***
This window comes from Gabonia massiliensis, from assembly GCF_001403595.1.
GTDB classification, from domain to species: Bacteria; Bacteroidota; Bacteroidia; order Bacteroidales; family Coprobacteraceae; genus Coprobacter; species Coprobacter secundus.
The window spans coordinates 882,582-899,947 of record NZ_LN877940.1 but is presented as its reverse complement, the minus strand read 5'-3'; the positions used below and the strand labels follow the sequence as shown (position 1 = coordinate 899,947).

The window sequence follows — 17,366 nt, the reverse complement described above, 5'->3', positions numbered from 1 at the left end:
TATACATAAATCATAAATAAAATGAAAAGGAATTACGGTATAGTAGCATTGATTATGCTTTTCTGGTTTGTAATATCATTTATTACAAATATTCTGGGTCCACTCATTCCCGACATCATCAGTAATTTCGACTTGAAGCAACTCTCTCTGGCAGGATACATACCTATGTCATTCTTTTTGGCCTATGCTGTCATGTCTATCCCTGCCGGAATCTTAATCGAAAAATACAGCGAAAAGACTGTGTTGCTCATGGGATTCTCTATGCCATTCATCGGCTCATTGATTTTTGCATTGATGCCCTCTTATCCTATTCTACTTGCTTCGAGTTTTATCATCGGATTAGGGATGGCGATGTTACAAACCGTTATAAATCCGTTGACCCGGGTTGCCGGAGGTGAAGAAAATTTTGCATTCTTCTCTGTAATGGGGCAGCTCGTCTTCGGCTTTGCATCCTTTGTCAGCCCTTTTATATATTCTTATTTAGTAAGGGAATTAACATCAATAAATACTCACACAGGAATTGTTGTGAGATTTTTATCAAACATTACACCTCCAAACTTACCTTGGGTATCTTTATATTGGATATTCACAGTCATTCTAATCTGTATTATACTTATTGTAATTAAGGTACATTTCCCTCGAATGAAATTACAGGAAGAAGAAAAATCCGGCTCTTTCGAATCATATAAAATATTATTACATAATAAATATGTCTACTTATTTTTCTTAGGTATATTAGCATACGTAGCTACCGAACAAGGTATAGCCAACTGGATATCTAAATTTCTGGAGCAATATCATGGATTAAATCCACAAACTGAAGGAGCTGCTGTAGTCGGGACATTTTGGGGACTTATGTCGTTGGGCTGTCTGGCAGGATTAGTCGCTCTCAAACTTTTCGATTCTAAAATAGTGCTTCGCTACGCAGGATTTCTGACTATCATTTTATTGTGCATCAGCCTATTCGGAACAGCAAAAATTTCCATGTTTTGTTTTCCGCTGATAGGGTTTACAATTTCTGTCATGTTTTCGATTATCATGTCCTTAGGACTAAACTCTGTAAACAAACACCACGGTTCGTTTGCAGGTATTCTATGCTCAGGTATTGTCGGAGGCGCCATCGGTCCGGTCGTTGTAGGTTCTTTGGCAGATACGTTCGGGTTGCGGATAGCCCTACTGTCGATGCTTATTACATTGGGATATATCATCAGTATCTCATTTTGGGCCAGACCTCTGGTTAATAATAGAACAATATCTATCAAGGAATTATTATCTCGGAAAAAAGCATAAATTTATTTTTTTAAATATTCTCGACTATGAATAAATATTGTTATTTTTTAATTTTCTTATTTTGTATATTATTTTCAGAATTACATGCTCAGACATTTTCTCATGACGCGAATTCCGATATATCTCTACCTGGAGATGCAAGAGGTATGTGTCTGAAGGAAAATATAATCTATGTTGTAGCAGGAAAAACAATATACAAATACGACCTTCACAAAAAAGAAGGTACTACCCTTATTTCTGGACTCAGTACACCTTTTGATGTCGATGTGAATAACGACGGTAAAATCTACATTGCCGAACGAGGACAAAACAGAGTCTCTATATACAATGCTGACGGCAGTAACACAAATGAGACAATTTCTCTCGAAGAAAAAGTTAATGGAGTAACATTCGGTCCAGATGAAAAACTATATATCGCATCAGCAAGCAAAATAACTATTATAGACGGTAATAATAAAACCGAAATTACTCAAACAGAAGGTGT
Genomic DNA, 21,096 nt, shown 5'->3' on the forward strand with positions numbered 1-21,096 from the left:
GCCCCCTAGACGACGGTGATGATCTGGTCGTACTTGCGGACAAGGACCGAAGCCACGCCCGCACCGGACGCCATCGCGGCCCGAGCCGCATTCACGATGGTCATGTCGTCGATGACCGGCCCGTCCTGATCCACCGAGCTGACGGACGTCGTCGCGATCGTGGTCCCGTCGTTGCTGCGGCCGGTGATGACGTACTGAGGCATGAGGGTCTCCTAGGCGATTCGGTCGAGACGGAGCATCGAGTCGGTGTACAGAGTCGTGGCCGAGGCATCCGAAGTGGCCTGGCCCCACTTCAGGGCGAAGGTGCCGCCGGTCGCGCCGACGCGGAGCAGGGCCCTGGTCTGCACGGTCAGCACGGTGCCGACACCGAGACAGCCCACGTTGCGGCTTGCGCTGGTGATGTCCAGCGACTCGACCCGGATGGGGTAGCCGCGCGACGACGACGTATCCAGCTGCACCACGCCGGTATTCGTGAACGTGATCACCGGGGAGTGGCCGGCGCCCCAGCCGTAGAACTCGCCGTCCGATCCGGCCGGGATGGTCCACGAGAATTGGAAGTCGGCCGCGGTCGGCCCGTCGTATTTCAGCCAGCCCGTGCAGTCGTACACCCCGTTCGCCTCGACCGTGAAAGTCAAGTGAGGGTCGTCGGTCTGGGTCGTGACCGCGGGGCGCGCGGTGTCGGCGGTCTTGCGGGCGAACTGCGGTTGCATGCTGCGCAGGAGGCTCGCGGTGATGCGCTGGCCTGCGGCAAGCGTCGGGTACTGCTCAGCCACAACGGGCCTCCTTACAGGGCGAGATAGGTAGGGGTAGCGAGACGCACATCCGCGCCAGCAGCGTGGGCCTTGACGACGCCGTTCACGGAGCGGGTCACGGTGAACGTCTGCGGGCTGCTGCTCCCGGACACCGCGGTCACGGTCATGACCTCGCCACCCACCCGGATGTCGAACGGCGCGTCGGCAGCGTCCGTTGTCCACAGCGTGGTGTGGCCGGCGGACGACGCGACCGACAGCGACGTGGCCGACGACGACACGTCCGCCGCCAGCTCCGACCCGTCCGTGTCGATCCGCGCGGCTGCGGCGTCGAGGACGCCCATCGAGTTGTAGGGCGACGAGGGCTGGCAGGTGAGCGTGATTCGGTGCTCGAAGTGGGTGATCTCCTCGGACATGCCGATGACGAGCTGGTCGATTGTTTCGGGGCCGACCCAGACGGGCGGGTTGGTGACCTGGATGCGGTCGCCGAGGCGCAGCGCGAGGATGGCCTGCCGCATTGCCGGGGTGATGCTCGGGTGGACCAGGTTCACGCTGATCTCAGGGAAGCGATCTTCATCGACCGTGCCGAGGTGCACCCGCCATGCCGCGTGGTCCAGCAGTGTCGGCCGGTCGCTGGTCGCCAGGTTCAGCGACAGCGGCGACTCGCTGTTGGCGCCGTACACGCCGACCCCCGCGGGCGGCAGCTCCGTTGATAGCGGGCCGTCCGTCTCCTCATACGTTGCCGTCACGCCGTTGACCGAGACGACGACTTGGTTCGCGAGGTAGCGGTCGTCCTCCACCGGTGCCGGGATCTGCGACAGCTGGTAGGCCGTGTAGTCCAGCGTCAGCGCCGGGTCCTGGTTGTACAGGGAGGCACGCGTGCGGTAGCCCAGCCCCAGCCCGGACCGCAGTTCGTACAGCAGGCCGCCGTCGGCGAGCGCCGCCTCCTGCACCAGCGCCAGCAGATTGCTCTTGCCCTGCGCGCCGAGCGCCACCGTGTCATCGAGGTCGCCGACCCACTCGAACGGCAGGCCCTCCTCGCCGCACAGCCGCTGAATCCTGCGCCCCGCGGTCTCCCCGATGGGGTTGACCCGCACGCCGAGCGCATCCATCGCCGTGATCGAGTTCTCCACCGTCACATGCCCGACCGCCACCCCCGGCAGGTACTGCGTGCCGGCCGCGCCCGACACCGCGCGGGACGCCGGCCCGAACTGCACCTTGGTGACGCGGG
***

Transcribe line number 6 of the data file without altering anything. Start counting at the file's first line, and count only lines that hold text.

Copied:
Genomic DNA, 21,096 nt, shown 5'->3' on the forward strand with positions numbered 1-21,096 from the left: